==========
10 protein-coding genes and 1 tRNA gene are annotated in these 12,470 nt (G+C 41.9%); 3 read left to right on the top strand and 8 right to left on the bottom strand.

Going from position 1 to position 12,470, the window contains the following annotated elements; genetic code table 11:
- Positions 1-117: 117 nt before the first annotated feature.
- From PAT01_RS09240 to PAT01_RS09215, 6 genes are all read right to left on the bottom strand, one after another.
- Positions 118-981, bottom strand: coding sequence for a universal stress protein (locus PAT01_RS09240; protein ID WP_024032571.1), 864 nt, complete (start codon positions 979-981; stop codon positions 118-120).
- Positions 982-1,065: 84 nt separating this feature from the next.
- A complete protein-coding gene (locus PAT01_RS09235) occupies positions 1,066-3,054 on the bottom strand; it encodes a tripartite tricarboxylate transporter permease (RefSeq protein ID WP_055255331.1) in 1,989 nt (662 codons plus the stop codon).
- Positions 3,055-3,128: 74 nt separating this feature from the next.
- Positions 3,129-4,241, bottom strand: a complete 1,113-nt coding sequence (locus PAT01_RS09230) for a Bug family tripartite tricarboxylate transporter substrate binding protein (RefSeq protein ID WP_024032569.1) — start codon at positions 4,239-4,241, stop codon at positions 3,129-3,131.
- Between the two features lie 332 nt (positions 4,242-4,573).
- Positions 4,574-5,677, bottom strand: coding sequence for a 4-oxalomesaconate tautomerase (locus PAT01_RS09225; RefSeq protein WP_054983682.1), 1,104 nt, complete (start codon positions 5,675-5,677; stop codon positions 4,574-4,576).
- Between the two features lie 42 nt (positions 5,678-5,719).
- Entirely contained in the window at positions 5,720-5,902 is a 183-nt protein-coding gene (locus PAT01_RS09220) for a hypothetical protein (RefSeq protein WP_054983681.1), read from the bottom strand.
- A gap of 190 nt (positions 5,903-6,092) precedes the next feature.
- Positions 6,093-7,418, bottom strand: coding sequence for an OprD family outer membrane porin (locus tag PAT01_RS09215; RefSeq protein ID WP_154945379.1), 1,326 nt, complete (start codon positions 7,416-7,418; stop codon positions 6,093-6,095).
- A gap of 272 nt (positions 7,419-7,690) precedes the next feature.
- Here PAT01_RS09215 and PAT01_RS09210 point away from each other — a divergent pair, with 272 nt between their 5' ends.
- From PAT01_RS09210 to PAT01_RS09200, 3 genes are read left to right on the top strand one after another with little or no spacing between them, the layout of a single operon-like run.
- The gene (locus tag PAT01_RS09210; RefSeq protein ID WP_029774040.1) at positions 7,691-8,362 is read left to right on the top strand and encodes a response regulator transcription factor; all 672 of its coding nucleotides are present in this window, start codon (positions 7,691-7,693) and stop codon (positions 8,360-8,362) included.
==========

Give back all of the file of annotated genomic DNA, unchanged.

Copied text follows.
10 protein-coding genes and 1 tRNA gene are annotated in these 12,470 nt (G+C 41.9%); 3 read left to right on the top strand and 8 right to left on the bottom strand.

Going from position 1 to position 12,470, the window contains the following annotated elements; genetic code table 11:
- Positions 1-117: 117 nt before the first annotated feature.
- From PAT01_RS09240 to PAT01_RS09215, 6 genes are all read right to left on the bottom strand, one after another.
- Positions 118-981, bottom strand: coding sequence for a universal stress protein (locus PAT01_RS09240; protein ID WP_024032571.1), 864 nt, complete (start codon positions 979-981; stop codon positions 118-120).
- Positions 982-1,065: 84 nt separating this feature from the next.
- A complete protein-coding gene (locus PAT01_RS09235) occupies positions 1,066-3,054 on the bottom strand; it encodes a tripartite tricarboxylate transporter permease (RefSeq protein ID WP_055255331.1) in 1,989 nt (662 codons plus the stop codon).
- Positions 3,055-3,128: 74 nt separating this feature from the next.
- Positions 3,129-4,241, bottom strand: a complete 1,113-nt coding sequence (locus PAT01_RS09230) for a Bug family tripartite tricarboxylate transporter substrate binding protein (RefSeq protein ID WP_024032569.1) — start codon at positions 4,239-4,241, stop codon at positions 3,129-3,131.
- Between the two features lie 332 nt (positions 4,242-4,573).
- Positions 4,574-5,677, bottom strand: coding sequence for a 4-oxalomesaconate tautomerase (locus PAT01_RS09225; RefSeq protein WP_054983682.1), 1,104 nt, complete (start codon positions 5,675-5,677; stop codon positions 4,574-4,576).
- Between the two features lie 42 nt (positions 5,678-5,719).
- Entirely contained in the window at positions 5,720-5,902 is a 183-nt protein-coding gene (locus PAT01_RS09220) for a hypothetical protein (RefSeq protein WP_054983681.1), read from the bottom strand.
- A gap of 190 nt (positions 5,903-6,092) precedes the next feature.
- Positions 6,093-7,418, bottom strand: coding sequence for an OprD family outer membrane porin (locus tag PAT01_RS09215; RefSeq protein ID WP_154945379.1), 1,326 nt, complete (start codon positions 7,416-7,418; stop codon positions 6,093-6,095).
- A gap of 272 nt (positions 7,419-7,690) precedes the next feature.
- Here PAT01_RS09215 and PAT01_RS09210 point away from each other — a divergent pair, with 272 nt between their 5' ends.
- From PAT01_RS09210 to PAT01_RS09200, 3 genes are read left to right on the top strand one after another with little or no spacing between them, the layout of a single operon-like run.
- The gene (locus tag PAT01_RS09210; RefSeq protein ID WP_029774040.1) at positions 7,691-8,362 is read left to right on the top strand and encodes a response regulator transcription factor; all 672 of its coding nucleotides are present in this window, start codon (positions 7,691-7,693) and stop codon (positions 8,360-8,362) included.